Malaysian ex-PM quizzed for second time over graft claims

Putrajaya (Malaysia) (AFP) –


Former Malaysian leader Najib Razak arrived at the anti-graft agency Thursday to be questioned for a second time this week over a multi-billion-dollar corruption scandal following his shock election loss.

Najib's coalition suffered a defeat at the May 9 poll which ended their six-decade hold on power, beaten by a reformist alliance led by Mahathir Mohamad.

Mahathir, who first served as premier from 1981-2003 and came out of retirement aged 92 to take on Najib, campaigned on claims that the former leader and his cronies looted sovereign wealth fund 1MDB.

Billions of dollars were allegedly stolen from the fund in a sophisticated fraud, and used to buy everything from artworks to high-end real estate.

Since Najib's ouster, police have seized cash reportedly amounting to at least $25 million, plus jewels and handbags in raids on properties linked to him and his unpopular wife.

Najib pushed through a huge media scrum at the Malaysian Anti-Corruption Commission (MACC) headquarters in the administrative capital of Putrajaya as he arrived to be quizzed about 1MDB money allegedly ending up in his personal bank accounts.

He smiled and waved at journalists as he went into the building. He had already been questioned at the agency for over four hours on Tuesday.

Najib is being probed by the anti-corruption body over SRC International, an energy company that was originally a subsidiary of 1MDB.

- Massive fraud -

According to an investigation by the Wall Street Journal, 42 million ringgit ($10.6 million) originating from SRC was transferred to Najib's personal bank accounts, just one small part of the graft scandal.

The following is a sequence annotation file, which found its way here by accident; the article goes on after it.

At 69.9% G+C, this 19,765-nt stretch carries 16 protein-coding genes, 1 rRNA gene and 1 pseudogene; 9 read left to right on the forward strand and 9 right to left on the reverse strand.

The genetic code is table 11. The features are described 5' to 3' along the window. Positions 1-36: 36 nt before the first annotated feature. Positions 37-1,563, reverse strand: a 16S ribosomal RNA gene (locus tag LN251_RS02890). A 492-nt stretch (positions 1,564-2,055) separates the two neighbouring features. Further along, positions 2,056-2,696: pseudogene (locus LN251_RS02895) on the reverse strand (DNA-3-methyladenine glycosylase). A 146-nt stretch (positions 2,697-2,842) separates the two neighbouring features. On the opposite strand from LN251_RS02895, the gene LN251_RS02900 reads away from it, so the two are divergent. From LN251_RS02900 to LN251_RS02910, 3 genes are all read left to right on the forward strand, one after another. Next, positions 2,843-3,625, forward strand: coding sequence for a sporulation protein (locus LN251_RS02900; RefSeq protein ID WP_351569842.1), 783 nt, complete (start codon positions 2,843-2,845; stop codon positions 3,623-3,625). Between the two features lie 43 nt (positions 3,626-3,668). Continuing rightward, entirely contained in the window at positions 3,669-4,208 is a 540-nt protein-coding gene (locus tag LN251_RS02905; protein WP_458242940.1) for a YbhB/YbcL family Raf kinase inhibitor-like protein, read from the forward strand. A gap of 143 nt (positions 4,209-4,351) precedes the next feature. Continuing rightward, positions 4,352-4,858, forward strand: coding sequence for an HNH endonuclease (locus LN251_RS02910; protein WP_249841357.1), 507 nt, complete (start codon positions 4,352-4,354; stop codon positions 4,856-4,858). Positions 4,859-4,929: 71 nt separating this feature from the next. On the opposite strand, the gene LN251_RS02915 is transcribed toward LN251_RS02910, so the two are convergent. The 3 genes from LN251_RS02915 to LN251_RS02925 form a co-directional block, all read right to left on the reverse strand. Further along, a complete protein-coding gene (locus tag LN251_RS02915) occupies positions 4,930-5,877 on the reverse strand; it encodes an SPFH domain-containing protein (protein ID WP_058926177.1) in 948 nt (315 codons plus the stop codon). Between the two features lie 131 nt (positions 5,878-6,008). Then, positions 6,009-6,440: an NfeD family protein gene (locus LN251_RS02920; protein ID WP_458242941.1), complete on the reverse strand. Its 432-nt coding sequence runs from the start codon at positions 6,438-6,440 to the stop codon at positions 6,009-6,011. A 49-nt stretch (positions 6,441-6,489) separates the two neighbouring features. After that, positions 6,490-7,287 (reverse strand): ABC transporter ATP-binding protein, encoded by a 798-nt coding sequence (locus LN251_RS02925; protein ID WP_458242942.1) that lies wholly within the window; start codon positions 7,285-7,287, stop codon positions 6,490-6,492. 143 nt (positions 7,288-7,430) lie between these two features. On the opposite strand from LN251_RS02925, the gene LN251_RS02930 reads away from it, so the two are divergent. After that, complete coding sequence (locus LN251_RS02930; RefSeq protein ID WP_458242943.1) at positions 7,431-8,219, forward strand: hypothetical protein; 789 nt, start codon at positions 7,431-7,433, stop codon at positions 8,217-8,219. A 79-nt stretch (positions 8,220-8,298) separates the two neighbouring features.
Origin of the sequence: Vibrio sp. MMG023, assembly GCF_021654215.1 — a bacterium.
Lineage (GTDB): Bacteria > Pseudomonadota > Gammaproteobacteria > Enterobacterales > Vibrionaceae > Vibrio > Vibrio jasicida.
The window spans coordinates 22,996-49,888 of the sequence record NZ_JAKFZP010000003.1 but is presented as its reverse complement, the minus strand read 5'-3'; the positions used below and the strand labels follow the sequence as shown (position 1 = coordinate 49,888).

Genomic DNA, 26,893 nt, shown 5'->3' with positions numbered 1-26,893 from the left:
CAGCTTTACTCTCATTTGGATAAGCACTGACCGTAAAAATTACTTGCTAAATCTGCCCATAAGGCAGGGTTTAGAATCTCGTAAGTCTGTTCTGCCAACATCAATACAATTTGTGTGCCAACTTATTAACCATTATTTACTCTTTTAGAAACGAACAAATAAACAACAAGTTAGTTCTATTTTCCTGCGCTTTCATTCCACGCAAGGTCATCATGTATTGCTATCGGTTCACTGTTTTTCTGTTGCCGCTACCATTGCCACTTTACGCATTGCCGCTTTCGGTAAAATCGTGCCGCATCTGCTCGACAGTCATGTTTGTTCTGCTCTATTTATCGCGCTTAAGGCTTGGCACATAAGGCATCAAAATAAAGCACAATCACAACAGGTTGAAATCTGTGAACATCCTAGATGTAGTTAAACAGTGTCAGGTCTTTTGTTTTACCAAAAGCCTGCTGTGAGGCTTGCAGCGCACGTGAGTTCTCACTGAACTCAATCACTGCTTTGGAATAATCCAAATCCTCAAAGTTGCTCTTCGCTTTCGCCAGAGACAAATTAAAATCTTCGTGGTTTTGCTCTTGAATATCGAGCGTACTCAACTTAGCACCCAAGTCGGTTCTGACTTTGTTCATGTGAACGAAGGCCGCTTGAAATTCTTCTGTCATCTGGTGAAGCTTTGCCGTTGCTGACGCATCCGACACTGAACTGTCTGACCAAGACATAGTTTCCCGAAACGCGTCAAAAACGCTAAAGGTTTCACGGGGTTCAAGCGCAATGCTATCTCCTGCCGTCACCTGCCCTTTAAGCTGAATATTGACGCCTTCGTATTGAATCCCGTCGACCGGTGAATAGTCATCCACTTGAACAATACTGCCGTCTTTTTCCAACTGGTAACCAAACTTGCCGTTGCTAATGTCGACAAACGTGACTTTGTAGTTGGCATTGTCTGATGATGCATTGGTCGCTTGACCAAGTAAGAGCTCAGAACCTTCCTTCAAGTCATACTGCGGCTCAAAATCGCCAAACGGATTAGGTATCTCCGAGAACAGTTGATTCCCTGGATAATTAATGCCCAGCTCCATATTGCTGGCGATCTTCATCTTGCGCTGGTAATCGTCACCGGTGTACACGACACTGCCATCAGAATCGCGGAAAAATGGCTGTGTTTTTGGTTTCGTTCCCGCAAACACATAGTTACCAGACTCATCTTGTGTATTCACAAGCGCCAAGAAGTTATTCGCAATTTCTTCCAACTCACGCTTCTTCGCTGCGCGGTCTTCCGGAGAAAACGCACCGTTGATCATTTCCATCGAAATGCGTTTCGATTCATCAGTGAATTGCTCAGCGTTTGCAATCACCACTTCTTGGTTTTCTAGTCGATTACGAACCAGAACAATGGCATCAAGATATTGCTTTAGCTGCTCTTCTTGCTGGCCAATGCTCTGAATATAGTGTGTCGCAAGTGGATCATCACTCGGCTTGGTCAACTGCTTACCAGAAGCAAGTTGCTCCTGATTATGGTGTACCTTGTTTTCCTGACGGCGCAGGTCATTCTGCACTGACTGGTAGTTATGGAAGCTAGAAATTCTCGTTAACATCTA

Hundreds of millions of dollars from 1MDB allegedly ended up in Najib's accounts but the ex-leader and the investment vehicle have denied any wrongdoing.

The US Department of Justice alleges that at least $4.5 billion was looted from the fund, and is seeking to seize assets worth $1.7 billion in the US which it says were bought with stolen money.

Mahathir has vowed to fully investigate the scandal.

After holding meetings with key figures from 1MDB Wednesday, Finance Minister Lim Guan Eng said the fund was insolvent and its chief was "utterly dishonest".

Najib has sought to mount a fightback in recent days, insisting he has not stolen public money and attacking the new government.

In a Facebook post late Wednesday, he accused the new prime minister and finance minister of causing the stock market to fall by saying that the country's national debt was huge.

"While you may want to slander and put all the blame on me to give a perception of a dire financial position... you must remember that the country and our people comes first," he wrote.

"Words spoken while in such positions of power result in actual losses to the country and the people."

Xavier Justo, a former executive from a company allegedly involved in corrupt deals with 1MDB, was seen arriving at the anti-graft agency Thursday before Najib.

The Swiss national is believed to have leaked documents related to the scandal to the media. He was jailed in Thailand for attempting to blackmail his former employer but was released in 2016.